Chicago Bulls' Joakim Noah watches Washington Wizards' John Wall (2) during the first half of their NBA basketball game in Chicago, Illinois, April 17, 2013. REUTERS/Jim Young (UNITED STATES - Tags: SPORT BASKETBALL) (JIM YOUNG/REUTERS)

A flicker of promise invaded a season of what-ifs and never-wases for the Washington Wizards, who will take equal measures of hope and frustration with them into another offseason bound for the NBA draft lottery.

They started with 12 straight defeats and ended the season with six straight losses — and both losing streaks were influenced by injury-related absences to their main players. Wizards owner Ted Leonsis looked on as the season mercifully came to an end with John Wall throwing up an air ball on a three-point attempt as time expired in a 95-92 loss on Wednesday to the Chicago Bulls.

The team, down to just nine healthy bodies, finished short of the 30-win goal and tied with the Detroit Pistons with the seventh-worst record in the league.

And as example of how difficult it was to establish any consistency and continuity this season, forward Trevor Booker was the only opening night starter to be among the first five players announced during introductions at United Center — and in both cases, Booker only got the nod because big man Nene wasn’t available.

“That’s part of the business,” Coach Randy Wittman said of a season in which the Wizards only had four players appear in at least 58 games. “You have no control over that. It’s very frustrating, because we could’ve done a lot of good things.”

Instead, the Wizards will prepare for their fifth straight trip to the lottery. In past failing seasons, the Wizards were done in by Gilbert Arenas’s bad knee and then his guns, in-season roster upheaval, coaching changes, and the immaturity and unprofessionalism of an inexperienced squad. But this season, the Wizards’ instability was largely the result of poor health.

Wall missed the first 33 games with a stress injury in his left knee; Nene missed the first nine games, and 21 overall, because of problems with his left foot, right knee and right shoulder; and rookie Bradley Beal missed 26, including the final eight, with injuries to his back, right wrist and right leg.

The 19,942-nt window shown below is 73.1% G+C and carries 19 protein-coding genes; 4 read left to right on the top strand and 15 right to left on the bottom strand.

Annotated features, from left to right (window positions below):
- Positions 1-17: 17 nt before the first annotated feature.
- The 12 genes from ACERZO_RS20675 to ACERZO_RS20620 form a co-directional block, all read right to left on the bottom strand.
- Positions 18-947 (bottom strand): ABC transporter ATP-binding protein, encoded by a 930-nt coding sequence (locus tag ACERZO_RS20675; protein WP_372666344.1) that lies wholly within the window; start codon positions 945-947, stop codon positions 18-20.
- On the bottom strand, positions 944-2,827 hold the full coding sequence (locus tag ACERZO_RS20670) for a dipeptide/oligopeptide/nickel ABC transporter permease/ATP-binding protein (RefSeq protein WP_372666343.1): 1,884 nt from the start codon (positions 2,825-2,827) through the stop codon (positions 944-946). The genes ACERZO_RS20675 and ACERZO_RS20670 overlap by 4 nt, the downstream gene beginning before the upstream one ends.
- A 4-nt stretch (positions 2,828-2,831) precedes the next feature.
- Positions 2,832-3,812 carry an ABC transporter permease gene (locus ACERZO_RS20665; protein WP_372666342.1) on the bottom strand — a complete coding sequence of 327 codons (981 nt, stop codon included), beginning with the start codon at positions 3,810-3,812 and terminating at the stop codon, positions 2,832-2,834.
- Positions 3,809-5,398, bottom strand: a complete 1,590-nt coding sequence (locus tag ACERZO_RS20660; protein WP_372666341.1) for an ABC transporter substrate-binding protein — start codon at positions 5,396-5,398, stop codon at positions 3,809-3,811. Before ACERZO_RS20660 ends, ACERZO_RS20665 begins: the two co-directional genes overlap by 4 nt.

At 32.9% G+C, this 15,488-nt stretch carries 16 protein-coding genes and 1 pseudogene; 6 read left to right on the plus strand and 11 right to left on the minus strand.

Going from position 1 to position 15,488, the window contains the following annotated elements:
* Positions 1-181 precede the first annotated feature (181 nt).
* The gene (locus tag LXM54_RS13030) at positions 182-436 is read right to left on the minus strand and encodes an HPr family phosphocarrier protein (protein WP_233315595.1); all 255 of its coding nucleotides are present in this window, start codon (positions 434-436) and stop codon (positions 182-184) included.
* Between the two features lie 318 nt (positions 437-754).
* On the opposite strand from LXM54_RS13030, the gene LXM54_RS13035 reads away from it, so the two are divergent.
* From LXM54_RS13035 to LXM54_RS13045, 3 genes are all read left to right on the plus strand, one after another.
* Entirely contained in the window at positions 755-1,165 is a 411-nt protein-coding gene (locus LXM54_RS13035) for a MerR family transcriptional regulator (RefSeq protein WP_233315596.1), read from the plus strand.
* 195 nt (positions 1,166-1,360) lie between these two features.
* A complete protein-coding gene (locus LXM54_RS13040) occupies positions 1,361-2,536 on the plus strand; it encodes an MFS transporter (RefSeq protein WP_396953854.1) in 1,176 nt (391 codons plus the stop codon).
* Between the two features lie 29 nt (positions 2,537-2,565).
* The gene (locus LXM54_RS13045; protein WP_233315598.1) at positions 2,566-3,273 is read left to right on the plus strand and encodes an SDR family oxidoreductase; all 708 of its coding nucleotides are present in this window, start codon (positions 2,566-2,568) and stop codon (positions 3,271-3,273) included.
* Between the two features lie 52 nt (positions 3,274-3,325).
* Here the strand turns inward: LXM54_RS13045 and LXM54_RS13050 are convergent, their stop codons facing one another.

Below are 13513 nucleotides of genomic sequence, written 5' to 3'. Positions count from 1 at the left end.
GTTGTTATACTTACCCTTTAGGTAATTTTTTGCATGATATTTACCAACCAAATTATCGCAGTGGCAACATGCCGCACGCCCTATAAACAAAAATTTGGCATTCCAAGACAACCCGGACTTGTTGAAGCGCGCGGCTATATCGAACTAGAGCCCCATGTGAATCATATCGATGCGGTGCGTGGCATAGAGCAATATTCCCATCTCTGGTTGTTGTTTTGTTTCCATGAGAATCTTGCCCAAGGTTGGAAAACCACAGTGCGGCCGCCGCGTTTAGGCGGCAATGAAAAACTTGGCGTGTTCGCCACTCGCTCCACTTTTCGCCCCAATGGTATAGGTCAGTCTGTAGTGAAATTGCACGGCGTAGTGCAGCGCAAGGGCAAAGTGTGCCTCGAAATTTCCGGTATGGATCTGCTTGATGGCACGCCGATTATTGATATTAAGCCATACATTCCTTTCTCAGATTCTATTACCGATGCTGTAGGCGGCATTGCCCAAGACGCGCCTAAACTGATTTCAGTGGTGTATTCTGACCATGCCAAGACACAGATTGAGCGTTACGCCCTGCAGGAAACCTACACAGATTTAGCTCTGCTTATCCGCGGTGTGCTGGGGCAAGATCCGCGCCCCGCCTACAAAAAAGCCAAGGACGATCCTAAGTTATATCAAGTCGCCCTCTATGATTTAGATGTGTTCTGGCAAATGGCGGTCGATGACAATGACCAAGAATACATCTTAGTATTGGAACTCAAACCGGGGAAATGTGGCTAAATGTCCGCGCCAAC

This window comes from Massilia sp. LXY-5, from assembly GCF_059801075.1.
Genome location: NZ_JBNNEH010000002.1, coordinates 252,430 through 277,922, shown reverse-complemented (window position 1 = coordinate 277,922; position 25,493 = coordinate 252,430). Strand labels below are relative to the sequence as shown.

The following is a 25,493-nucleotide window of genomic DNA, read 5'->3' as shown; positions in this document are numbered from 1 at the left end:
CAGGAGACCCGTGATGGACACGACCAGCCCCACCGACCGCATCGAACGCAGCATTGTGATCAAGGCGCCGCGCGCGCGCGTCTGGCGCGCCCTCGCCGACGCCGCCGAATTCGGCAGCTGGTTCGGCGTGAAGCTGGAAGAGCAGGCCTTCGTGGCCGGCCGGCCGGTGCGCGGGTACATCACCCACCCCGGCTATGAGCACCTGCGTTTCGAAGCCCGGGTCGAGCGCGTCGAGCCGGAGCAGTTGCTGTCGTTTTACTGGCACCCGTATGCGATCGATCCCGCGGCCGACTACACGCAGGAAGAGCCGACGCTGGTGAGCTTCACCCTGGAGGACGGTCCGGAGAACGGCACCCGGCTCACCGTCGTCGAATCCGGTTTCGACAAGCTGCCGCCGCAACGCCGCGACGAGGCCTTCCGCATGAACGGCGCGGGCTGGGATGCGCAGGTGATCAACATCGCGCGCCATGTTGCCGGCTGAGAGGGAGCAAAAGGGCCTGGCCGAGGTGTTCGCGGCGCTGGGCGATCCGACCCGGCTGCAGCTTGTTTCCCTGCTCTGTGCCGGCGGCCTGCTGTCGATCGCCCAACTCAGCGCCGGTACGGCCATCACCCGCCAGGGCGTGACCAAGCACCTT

But when the Wizards (29-53) got their desired lineup together for a few dozen games, they had a clear vision of what they wanted to be, and saw enough to be encouraged by the potential, but not enough to find comfort in a season that started with so much misery and injury.

Wall broke down defenses off the dribble and found Beal, Martell Webster and Trevor Ariza for wide open three-pointers; Nene and center Emeka Okafor held down a solid interior defense; and the Wizards routinely knocked off playoff-caliber visitors at Verizon Center and claimed a few surprise victories on the road.

“Just had it for a brief period of time. For that brief period of time, we took advantage,” Okafor said, adding that the team will improve next season “having better luck of avoiding the injury bug.”

From Jan. 7 to April 6, the Wizards went 25-19 and defeated Oklahoma City, Denver (twice), Chicago (twice), New York, Brooklyn, the Los Angeles Clippers, Memphis, Indiana, Atlanta, the Los Angeles Lakers and Milwaukee.

“Good to have that than nothing,” Webster said of the run. “I honestly felt we could beat any team in the league. Every team in the NBA was afraid of us. We established respect. Early on, in the beginning, we weren’t respected at all. But as the season progressed, we gained respect from every team in the league.”

During their gruesome start, the Wizards lost games in every way imaginable. In Nene’s season debut on Nov. 21, Webster ran off the floor thinking he made the game-winner in Atlanta only to have the shot waved off while watching in the locker room. They squandered an eight-point lead in less than 75 seconds before losing in double overtime to Brooklyn.

“The first part of the year, it wasn’t fun at all, for nobody,” Ariza said. “It was frustrating for everybody, but that’s the hand we was dealt, so we just have to do what we had to until everybody got healthy.”

The Wizards went through five point guards before Wall made his debut. They cut Jannero Pargo, replaced him with Shaun Livingston, replaced him with Jordan Crawford, a converted shooting guard, and then grabbed Shelvin Mack and Garrett Temple from the NBA Developmental League, before moving Temple over to shooting guard when Beal was injured. Crawford played a prominent role before he became marginalized with the return of Wall and emergence of Beal and eventually got dealt to Boston.

But even through the mishaps, struggles and occasional roster turnover, the Wizards still remained competitive because of a stout defense. For the first time since 1986-87, the Wizards ranked in the top 10 in points allowed, opponent field goal percentage defense and opponent three-point field goal percentage.

“This group just doesn’t quit,” Okafor said. “We enjoy being around each other, we enjoy playing, there is a sense of pride that we have when we step on the court.”

The Wizards will also need to find a way to stay motivated against teams, regardless of their location and opponents’ records. They finished 7-34 on the road, which matches the third-worst record in franchise history. And, with or without Wall, they consistently struggled against fellow bottom-feeders, as they posted a 6-19 record against the other Eastern Conference non-playoff teams — Philadelphia, Toronto, Detroit, Cleveland, Charlotte and Orlando.

“I still have a lot of confidence,” Wall said. “We’ve just got to do whatever we need to do to stay healthy. You see what our team is like when we’re healthy and you see what we’re like when we’re not healthy.”